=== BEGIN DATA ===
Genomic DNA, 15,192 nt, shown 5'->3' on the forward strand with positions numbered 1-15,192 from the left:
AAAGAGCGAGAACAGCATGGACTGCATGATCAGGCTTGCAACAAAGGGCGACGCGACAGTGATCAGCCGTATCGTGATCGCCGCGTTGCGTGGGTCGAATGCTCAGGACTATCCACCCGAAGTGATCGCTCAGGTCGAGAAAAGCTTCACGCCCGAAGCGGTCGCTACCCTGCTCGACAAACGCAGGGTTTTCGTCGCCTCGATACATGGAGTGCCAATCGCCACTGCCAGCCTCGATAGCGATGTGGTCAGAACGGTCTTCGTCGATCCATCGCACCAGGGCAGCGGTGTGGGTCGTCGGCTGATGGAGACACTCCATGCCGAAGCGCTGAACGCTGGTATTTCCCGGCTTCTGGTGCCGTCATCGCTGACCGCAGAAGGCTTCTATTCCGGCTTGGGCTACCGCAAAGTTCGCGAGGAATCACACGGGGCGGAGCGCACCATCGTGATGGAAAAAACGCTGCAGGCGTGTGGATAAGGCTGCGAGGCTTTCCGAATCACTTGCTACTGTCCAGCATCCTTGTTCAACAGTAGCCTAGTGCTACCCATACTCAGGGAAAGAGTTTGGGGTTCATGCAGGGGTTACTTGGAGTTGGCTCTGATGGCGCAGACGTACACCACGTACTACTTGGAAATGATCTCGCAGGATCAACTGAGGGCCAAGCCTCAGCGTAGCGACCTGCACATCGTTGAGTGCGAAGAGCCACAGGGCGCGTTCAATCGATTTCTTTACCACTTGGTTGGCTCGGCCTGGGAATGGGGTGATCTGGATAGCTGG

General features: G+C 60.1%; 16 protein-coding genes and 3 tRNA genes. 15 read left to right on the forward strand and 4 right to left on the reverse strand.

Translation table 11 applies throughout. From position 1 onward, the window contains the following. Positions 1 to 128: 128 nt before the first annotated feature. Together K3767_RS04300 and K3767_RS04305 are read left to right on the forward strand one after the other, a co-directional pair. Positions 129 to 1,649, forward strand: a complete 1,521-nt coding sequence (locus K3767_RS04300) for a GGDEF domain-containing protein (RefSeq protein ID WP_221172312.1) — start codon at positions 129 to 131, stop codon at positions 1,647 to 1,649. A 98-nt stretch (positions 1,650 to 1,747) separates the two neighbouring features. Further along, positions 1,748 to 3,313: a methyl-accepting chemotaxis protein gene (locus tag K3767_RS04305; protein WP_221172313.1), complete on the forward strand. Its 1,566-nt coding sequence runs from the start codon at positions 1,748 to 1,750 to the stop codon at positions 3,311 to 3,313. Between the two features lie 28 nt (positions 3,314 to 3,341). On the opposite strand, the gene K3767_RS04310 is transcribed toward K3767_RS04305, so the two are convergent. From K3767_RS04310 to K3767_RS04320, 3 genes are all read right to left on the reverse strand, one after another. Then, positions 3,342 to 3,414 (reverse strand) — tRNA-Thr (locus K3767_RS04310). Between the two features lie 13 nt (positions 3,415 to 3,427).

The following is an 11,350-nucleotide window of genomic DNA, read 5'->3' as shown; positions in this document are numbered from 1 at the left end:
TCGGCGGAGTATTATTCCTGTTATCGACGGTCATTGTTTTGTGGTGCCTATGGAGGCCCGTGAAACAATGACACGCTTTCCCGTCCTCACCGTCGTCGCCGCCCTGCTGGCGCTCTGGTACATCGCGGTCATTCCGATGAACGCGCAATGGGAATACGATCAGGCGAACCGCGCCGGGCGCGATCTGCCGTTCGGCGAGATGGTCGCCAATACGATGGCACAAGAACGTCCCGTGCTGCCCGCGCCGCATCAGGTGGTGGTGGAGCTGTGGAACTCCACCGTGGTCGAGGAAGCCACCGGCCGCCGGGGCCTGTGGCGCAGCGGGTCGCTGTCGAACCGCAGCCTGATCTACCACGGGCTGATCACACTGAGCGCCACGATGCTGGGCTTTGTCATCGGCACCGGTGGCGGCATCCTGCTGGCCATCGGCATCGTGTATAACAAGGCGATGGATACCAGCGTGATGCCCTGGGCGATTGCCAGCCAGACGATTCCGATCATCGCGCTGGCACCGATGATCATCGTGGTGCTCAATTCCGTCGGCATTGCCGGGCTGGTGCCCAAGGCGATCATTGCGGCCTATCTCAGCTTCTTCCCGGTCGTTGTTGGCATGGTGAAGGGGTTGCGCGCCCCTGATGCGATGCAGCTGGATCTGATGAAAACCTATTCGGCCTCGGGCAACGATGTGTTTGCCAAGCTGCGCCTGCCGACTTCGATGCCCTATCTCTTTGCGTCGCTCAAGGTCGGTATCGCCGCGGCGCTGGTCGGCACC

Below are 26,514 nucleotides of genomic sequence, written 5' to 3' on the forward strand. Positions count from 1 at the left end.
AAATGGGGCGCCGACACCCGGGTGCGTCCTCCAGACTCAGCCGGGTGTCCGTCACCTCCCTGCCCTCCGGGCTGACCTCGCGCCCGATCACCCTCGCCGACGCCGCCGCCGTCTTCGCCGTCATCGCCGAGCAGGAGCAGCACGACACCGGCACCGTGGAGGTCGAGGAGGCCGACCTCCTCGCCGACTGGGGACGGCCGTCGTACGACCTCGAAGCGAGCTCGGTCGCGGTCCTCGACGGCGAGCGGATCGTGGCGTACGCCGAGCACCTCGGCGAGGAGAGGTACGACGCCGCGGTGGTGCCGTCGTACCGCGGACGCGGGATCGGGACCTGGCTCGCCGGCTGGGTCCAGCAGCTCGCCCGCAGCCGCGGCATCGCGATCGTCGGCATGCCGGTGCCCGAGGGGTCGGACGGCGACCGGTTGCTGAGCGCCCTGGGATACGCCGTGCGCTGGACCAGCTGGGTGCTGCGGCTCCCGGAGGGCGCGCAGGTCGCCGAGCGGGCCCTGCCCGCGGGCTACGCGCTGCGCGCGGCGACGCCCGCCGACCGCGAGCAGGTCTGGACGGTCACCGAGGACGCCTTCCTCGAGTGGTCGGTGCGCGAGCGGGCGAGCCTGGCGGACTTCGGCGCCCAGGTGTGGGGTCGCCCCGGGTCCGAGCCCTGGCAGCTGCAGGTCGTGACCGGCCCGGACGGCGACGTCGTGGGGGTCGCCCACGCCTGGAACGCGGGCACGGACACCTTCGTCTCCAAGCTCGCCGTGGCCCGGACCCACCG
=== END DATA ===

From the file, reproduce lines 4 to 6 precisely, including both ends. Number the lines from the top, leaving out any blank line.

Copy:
Translation table 11 applies throughout. From position 1 onward, the window contains the following. Positions 1 to 128: 128 nt before the first annotated feature. Together K3767_RS04300 and K3767_RS04305 are read left to right on the forward strand one after the other, a co-directional pair. Positions 129 to 1,649, forward strand: a complete 1,521-nt coding sequence (locus K3767_RS04300) for a GGDEF domain-containing protein (RefSeq protein ID WP_221172312.1) — start codon at positions 129 to 131, stop codon at positions 1,647 to 1,649. A 98-nt stretch (positions 1,650 to 1,747) separates the two neighbouring features. Further along, positions 1,748 to 3,313: a methyl-accepting chemotaxis protein gene (locus tag K3767_RS04305; protein WP_221172313.1), complete on the forward strand. Its 1,566-nt coding sequence runs from the start codon at positions 1,748 to 1,750 to the stop codon at positions 3,311 to 3,313. Between the two features lie 28 nt (positions 3,314 to 3,341). On the opposite strand, the gene K3767_RS04310 is transcribed toward K3767_RS04305, so the two are convergent. From K3767_RS04310 to K3767_RS04320, 3 genes are all read right to left on the reverse strand, one after another. Then, positions 3,342 to 3,414 (reverse strand) — tRNA-Thr (locus K3767_RS04310). Between the two features lie 13 nt (positions 3,415 to 3,427).

The following is an 11,350-nucleotide window of genomic DNA, read 5'->3' as shown; positions in this document are numbered from 1 at the left end:
TCGGCGGAGTATTATTCCTGTTATCGACGGTCATTGTTTTGTGGTGCCTATGGAGGCCCGTGAAACAATGACACGCTTTCCCGTCCTCACCGTCGTCGCCGCCCTGCTGGCGCTCTGGTACATCGCGGTCATTCCGATGAACGCGCAATGGGAATACGATCAGGCGAACCGCGCCGGGCGCGATCTGCCGTTCGGCGAGATGGTCGCCAATACGATGGCACAAGAACGTCCCGTGCTGCCCGCGCCGCATCAGGTGGTGGTGGAGCTGTGGAACTCCACCGTGGTCGAGGAAGCCACCGGCCGCCGGGGCCTGTGGCGCAGCGGGTCGCTGTCGAACCGCAGCCTGATCTACCACGGGCTGATCACACTGAGCGCCACGATGCTGGGCTTTGTCATCGGCACCGGTGGCGGCATCCTGCTGGCCATCGGCATCGTGTATAACAAGGCGATGGATACCAGCGTGATGCCCTGGGCGATTGCCAGCCAGACGATTCCGATCATCGCGCTGGCACCGATGATCATCGTGGTGCTCAATTCCGTCGGCATTGCCGGGCTGGTGCCCAAGGCGATCATTGCGGCCTATCTCAGCTTCTTCCCGGTCGTTGTTGGCATGGTGAAGGGGTTGCGCGCCCCTGATGCGATGCAGCTGGATCTGATGAAAACCTATTCGGCCTCGGGCAACGATGTGTTTGCCAAGCTGCGCCTGCCGACTTCGATGCCCTATCTCTTTGCGTCGCTCAAGGTCGGTATCGCCGCGGCGCTGGTCGGCACC